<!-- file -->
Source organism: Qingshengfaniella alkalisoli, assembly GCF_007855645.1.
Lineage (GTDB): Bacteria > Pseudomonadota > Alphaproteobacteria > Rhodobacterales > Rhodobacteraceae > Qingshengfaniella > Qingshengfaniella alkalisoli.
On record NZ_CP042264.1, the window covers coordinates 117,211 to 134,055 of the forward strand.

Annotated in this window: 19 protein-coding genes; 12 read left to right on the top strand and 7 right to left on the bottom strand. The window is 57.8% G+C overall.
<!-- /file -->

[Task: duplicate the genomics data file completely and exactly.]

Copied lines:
Source organism: Qingshengfaniella alkalisoli, assembly GCF_007855645.1.
Lineage (GTDB): Bacteria > Pseudomonadota > Alphaproteobacteria > Rhodobacterales > Rhodobacteraceae > Qingshengfaniella > Qingshengfaniella alkalisoli.
On record NZ_CP042264.1, the window covers coordinates 117,211 to 134,055 of the forward strand.

Annotated in this window: 19 protein-coding genes; 12 read left to right on the top strand and 7 right to left on the bottom strand. The window is 57.8% G+C overall.